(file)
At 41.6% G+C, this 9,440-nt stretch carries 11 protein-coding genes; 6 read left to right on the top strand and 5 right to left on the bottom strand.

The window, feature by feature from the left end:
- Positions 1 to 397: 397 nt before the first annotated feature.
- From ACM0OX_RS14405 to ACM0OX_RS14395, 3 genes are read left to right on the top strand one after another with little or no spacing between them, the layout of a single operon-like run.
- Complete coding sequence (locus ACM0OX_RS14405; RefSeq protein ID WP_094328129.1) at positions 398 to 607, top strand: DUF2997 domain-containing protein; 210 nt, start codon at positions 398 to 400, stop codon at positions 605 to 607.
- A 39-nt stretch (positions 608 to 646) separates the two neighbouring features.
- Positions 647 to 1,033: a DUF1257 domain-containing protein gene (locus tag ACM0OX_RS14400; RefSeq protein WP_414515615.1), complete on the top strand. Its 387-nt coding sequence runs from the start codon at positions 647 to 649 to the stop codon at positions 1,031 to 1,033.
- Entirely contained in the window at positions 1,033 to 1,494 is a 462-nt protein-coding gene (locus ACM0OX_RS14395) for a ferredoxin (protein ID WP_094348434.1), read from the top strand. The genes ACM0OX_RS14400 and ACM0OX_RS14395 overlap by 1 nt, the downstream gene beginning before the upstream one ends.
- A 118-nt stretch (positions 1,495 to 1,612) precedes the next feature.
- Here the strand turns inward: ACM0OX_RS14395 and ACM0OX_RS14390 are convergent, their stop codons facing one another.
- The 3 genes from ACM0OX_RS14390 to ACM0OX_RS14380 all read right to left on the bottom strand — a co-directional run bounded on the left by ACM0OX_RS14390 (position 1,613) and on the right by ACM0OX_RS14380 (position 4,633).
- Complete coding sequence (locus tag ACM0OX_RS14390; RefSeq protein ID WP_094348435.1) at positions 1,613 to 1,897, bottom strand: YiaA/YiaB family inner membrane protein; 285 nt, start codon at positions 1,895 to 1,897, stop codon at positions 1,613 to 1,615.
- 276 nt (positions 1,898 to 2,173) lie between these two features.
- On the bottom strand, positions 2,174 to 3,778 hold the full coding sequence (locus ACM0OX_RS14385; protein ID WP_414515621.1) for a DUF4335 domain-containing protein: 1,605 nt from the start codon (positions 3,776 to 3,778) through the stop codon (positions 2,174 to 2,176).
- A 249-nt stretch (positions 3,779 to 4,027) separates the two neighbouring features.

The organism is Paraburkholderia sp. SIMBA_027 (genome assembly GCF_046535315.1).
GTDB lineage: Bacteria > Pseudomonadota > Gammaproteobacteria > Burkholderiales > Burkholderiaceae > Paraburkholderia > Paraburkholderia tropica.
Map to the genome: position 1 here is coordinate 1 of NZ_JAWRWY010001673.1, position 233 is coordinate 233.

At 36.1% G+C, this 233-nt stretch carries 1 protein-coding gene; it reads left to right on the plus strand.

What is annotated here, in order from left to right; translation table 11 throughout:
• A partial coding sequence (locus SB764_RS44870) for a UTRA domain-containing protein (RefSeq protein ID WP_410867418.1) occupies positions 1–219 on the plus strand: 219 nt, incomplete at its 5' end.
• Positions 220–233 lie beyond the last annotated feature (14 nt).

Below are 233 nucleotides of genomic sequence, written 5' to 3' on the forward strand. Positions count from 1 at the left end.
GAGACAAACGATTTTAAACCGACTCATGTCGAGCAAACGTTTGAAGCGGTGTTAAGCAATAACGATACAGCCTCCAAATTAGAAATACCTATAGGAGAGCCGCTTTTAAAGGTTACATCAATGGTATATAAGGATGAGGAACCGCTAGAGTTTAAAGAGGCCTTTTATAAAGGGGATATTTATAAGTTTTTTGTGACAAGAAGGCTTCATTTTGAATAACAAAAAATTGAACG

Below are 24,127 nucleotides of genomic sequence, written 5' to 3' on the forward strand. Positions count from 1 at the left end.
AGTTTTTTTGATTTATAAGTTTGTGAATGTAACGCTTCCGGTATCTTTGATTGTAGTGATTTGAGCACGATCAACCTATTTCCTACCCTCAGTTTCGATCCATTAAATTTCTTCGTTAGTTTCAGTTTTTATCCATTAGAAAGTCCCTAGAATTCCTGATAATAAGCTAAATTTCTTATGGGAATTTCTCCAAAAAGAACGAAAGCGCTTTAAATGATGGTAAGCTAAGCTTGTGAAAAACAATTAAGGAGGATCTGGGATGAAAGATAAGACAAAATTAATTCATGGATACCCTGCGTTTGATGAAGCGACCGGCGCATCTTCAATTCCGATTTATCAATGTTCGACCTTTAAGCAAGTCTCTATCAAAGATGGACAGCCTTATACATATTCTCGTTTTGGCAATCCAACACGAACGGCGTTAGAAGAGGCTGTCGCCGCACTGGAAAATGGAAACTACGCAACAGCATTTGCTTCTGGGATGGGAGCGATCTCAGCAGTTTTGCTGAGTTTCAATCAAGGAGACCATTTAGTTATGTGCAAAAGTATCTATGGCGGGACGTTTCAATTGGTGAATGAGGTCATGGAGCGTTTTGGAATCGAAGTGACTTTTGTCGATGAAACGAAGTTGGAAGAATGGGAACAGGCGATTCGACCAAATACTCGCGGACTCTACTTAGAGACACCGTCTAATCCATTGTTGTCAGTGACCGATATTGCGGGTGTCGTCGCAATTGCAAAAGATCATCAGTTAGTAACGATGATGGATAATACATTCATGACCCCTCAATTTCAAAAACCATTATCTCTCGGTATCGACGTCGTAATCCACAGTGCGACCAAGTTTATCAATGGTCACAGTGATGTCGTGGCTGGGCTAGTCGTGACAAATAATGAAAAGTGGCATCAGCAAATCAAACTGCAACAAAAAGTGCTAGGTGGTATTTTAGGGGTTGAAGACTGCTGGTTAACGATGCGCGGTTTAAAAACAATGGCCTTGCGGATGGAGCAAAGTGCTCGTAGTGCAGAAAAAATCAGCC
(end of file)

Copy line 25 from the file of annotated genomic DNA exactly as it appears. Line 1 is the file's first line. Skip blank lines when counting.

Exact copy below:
Below are 24,127 nucleotides of genomic sequence, written 5' to 3' on the forward strand. Positions count from 1 at the left end.